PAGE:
Bioinformatics and Biology Insights

Antigenic Determinants of Possible Vaccine Escape by Porcine Circovirus Subtype 2b Viruses

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Bioinformatics and Biology Insights 2015:Suppl. 2 1-12

Original Research

Published on 23 Aug 2015

DOI: 10.4137/BBI.S30226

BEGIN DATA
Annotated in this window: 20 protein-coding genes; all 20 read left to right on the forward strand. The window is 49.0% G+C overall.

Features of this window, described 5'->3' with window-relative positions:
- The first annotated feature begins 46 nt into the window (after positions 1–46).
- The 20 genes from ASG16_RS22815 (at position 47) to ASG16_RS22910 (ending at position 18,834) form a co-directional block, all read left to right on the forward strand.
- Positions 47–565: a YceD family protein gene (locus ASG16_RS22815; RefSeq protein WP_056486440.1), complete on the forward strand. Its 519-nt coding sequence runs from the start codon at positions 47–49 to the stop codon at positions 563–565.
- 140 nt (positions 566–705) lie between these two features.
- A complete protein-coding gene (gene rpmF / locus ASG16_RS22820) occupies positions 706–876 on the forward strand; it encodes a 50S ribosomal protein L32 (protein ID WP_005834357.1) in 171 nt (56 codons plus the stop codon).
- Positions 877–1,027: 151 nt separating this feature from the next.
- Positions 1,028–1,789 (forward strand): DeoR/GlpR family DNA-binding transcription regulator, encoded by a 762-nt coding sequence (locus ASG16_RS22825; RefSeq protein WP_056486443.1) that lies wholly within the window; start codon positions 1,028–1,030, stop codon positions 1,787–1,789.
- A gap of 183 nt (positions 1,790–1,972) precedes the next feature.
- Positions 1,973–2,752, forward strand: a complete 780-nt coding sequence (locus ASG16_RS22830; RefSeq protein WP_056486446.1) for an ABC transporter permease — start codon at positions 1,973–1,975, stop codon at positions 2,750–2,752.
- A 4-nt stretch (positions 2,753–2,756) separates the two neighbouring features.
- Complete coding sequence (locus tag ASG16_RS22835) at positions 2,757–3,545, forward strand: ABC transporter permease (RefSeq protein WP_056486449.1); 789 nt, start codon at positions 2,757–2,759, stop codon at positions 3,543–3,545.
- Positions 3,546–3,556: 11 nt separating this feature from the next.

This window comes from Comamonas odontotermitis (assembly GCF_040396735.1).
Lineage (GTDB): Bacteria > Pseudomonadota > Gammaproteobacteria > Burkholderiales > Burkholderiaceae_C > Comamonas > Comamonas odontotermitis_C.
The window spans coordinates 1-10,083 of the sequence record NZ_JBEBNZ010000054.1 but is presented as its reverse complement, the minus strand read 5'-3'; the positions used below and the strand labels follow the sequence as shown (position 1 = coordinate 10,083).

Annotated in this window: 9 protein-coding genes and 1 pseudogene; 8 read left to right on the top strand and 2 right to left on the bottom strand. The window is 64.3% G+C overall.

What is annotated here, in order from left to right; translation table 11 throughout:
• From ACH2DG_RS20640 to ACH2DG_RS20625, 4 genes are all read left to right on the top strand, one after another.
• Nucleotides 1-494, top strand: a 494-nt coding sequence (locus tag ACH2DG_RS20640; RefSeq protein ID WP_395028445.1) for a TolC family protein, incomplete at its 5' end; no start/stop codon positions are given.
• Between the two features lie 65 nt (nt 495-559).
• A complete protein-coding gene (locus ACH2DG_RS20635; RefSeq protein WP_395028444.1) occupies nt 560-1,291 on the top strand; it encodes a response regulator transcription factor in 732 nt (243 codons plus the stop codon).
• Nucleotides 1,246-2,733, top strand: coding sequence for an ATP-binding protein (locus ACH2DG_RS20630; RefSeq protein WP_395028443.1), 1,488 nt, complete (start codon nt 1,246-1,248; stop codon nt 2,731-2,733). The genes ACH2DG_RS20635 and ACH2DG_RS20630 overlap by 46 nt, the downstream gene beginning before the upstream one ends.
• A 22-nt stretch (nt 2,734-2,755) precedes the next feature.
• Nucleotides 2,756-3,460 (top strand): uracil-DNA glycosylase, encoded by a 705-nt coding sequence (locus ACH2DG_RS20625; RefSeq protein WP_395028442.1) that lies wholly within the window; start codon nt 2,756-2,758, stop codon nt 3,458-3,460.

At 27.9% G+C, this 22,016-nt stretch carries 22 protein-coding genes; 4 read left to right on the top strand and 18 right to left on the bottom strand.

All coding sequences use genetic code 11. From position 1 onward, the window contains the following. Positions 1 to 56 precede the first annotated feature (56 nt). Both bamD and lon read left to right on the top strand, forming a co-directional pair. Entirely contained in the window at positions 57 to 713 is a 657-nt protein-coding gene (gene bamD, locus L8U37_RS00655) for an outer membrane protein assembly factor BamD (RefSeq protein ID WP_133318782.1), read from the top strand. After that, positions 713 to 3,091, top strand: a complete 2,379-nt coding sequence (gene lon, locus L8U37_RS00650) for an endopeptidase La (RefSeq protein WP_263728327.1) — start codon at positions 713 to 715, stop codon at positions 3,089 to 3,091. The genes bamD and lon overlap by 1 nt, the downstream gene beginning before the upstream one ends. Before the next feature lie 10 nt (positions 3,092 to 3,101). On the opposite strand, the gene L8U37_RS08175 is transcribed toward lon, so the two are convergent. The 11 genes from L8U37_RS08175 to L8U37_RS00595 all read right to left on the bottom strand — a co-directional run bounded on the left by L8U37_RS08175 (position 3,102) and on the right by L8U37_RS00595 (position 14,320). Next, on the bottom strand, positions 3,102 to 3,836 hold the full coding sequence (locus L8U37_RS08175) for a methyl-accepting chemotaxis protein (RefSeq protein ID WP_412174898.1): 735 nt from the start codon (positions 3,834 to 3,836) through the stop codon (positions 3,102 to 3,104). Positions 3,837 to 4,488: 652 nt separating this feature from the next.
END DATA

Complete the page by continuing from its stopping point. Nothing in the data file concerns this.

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Currently available commercial vaccines against porcine circovirus strain 2 (PCV2) solely target the PCV2a genotype. While PCV2 vaccines are highly effective in preventing clinical signs, PCV2b has dominated over the PCV2a genotype in prevalence, corresponding with the introduction of PCV2a vaccines. A recently emerged PCV2b recombinant with an additional amino acid in the capsid protein, designated the mutant PCV2b (mPCV2b), is cause for concern due to its increased virulence and rapid spread. The accumulation of recent evidence for the increased genetic diversity in PCV2 suggests that current vaccines against PCV2a may be inducing selection pressure and driving viral evolution. In this study, the hypothesis that differences in key immune epitopes between the PCV2a vaccine strains, a classical PCV2b strain called PCV2b 41513 obtained from a vaccine-failure case, and mPCV2b strains could promote vaccine escape was tested using immuno-informatic tools. In the major viral proteins, 9 of the 18 predicted swine leukocyte antigens (SLA) class-I epitopes, 8 of the 22 predicted SLA class-II epitopes, and 7 of the 25 predicted B cell epitopes varied between the vaccine and field strains. A majority of the substitutions in both the T- and B-cell epitopes were located in the capsid protein. Some B- and T-cell epitopes that were identified as immunogenic in the vaccine strain were not identified as epitopes in the field strains, indicating a subtle shift in the antigenic profile of the field strains. Several nonconserved epitopes had both predicted B- and T-cell functions. Therefore, substitutions in the dual epitopes could affect both arms of the immune response simultaneously, causing immune escape. Our findings support further rational design of PCV2 vaccines to increase the current threshold of protection.




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